I have an atheist friend.
He doesn’t commit to any religious belief system or institution, yet he considers himself to be spiritual. However, he has yet to find a way to sufficiently explain how he can be both an atheist and a spiritual person. He asked me these two questions, hoping I might help:
1. How does an atheist reconcile “spirituality” with a stark, reason-based philosophy?
2. Is it possible to be spiritual without being religious, or believing in deities?
Spirituality, as opposed to religion, is rooted in the notion that there is an immaterial reality—energy, for example—which is experienced as a result of our existence, or being. Spirituality is not a belief in physical beings, like gods or goddesses, but a state of being in connection with something larger than oneself both immanently and transcendentally.
A spiritual life doesn’t require deities nor does it require adhering to a specific religious belief system. An atheist can view god as a non-deity, especially if god is conceived of as energy and energy as spirit.
Atheists do not reject the notion that there is an immaterial reality (like energy), but they do reject belief in physical beings with supernatural powers. Atheists, like scientists reject religious dogma, superstition, and the pseudo-sciences practiced in more than 4,000 religious traditions worldwide—including Judaism, Christianity, and Islam. All three of these religions’ adherents believe in and worship the God of Abraham, holding in common a belief in god as a deity. For them, the God of Abraham is personal and anthropomorphic—a god that possesses human traits, emotions, and intentions. Their god is also masculine, entrenching their view of patriarchy. They view God as a noun.
However, these religions’ adherents also believe that god is a transcendent deity who exists outside of and apart from humanity, rather than being fully immersed in that which exists: the eternal realm of the spirit, or the field of energy that permeates all of existence.
For an atheist, it’s illogical to view god as a personal, anthropomorphic god who is also a transcendent deity that exists outside and apart from “existence.” However, an atheist can be spiritual—and remain rational at the same time—when god is seen and known as energy.
My friend wouldn’t dispute that existence, or being, consists of both energy and matter. All of existence is energy—even matter, which is simply a form of energy, or an observed expression of energy. Therefore, an atheist could logically understand a spiritual notion of god in these terms, with god conceived as being energy, but not as a being, since a being would imply individuality, or just a part of existence, rather than the whole of it.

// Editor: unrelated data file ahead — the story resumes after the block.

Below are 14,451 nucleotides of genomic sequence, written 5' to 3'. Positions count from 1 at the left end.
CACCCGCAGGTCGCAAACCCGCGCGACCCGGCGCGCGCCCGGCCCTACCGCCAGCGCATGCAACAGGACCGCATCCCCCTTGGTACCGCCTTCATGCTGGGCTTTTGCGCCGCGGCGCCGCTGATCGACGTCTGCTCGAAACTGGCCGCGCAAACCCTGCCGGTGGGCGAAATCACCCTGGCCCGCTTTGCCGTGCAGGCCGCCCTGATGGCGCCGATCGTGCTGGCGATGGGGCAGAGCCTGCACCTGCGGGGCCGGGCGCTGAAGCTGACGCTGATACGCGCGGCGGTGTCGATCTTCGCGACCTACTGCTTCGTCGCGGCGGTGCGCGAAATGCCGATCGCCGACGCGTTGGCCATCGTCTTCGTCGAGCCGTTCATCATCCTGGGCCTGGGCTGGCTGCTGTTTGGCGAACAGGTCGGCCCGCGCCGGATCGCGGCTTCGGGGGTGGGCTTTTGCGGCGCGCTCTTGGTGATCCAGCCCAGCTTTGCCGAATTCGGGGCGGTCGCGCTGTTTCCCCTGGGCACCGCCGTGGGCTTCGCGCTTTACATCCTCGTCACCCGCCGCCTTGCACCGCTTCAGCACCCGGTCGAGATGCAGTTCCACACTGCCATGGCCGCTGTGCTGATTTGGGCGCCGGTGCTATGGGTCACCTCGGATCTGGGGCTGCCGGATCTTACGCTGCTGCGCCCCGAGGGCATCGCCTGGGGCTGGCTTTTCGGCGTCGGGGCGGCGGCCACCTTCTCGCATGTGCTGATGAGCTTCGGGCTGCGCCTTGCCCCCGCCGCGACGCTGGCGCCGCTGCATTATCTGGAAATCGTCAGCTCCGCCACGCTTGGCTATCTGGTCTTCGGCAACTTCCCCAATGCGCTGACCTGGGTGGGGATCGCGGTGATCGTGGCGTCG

In sum, by understanding spirit as energy, the animating force of the universe, an atheist can reconcile a spiritual life using science and a stark, rationality-based philosophy. The beauty of science is that the driver of any inquiry relies on being open to the magic and profundity of the unknown to come up with the questions that one might test using the scientific method—in essence, exploring the unknown to better know anything empirically about something is the terrain of science.
Our scientific understanding of energy (or god, for the sake of this argument), has revealed how intimately connected we are to that which is greater than any one of us—the cosmos. In the last century, scientists have discovered that all of existence is energy. Energy itself can neither be created nor destroyed, which is the first law of thermodynamics. Energy can only be transferred or changed from one form to another, but everything always remains energy. Energy is eternal. Transitively, if god is energy, then god too could be eternal.
The discipline of quantum physics has shown us that matter, and the atoms that matter consists of, are vortices of energy constantly spinning and vibrating. All matter in the universe, including every single one of us, is energy, radiating a unique energy signature, or spirit energy. 
Most people practicing a spiritual life seek to intimately understand how our own “being” is deeply related to the totality of existence. In other words, we are far more than just our physical form. As more and more people become aware of the interconnected nature of our being, our experience of life becomes both immanent and transcendental—the essence of a spiritual experience.
The experience is immanent because it is directly experienced at the precise moment we become conscious of ourselves as being a part of a larger whole. It is transcendental because the moment our awareness shifts from the self to our interconnectedness, we transcend the solipsistic notion of the self and become conscious of that which is greater than I am.
The truth of what anything is, and who we are, boils down to an elegant fact: we are all energy, radiating our unique energy signature. We are all spirits, radiating our unique spiritual signature in a universe that consists wholly of energy.
My atheist friend can be spiritual simply by acknowledging a few scientific findings: everything is energy, and spirit or god are simply the words that we use a priori to science to describe what we already knew intuitively—that everything is one.
 Greene, Brian R. (2003). The Elegant Universe: Superstrings, Hidden Dimensions, and the Quest for the Ultimate Theory.
Author: Dr. Matthew Wilburn King
Image: elephant archives, Orion Nebula Wikimedia Commons
Editor: Callie Rushton
Publication: Elephant Journal
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